Surfacing those requirements is critically important in aligning the design team around a shared understanding of the right problem. The customer and the team can see, understand and plan from a common point of departure. That beginning provides an assurance of the best possible chance of solving the right problem.

Law #3 – Insight Is the Goal
Systems engineering seeks to shed light on the problem and by so doing illuminate the path to solution. Along the way, design choices must be made, and again, it is the job of the systems engineer to provide light by which to make these choices. Good information feeding a good process leads to insight, and insight leads to better choices. This is the power of systems engineering.

But getting that insight can be easier said than done. This is particularly true with complex problems and solutions, where the essence of the system results is in the relationships. The ways in which the elements of the solution system are tied together yield the behaviors that solve the problem under consideration. The Italian sociologist Vilfredo Pareto called the ability to see this “emergence” in a new combination the essence of creativity. Creative or “speculative” people as he termed them, are “constantly preoccupied with the possibilities of new combinations.” Building these combinations is what Einstein called “combinatory play.”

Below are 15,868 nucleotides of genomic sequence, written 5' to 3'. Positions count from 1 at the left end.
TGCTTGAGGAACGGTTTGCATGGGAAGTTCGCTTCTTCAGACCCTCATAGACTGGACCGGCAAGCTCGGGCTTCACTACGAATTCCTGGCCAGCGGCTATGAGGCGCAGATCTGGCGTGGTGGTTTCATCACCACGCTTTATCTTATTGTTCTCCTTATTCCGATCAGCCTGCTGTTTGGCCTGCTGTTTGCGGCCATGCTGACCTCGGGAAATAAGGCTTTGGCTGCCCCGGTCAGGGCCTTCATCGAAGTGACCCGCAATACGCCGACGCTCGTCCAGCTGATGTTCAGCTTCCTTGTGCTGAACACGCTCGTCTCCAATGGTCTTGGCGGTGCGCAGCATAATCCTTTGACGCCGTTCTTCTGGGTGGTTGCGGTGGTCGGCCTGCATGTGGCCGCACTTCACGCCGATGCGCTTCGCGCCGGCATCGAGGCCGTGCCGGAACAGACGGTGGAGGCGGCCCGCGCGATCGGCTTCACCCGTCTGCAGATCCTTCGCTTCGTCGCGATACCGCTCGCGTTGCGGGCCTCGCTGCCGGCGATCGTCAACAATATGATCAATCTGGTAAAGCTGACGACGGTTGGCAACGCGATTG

Engaging in fruitful combinatory play calls for insight into the possible combinations and their likely outcomes. This is where having a model of the design can be extremely helpful. Models allow us to unambiguously capture and communicate our understanding. Models provide a mechanism to reflect reality in such a way as to focus on the critical dimensions. Models enable us to coherently reason about the problem and the solution in a way that isn’t possible in the abstract.

In order to be useful, the model must be based in a metamodel that imparts structure and meaning to the model. It is through this semantic meaning that we can see the combinations and their results. This is the insight needed for effective systems engineering.

The metamodel allows for the integration of the design across all domains:

  • Requirements
  • Functional behavior
  • Physical architecture
  • Validation and verification across the system lifecycle

The metamodel captures the elements, their relationships and their attributes across all domains. This is the key to insight from the model.

A fully integrated model based on a strong metamodel framework offers the insight into the problem and solution that is necessary for success. This means that the model cannot be fragmented, sacrificing integration. A collection of views does not offer an integrated model of the system. Nor do view-based data dictionaries. Only the fully integrated model offers the necessary insight.

In our next installment, we will discuss Laws 4-6. (Law #4: The Model Is the Main Thing; Law #5: To Catch (Design) a System You Have to Think Like One; and Law #6: It’s All about Relationships). See you then!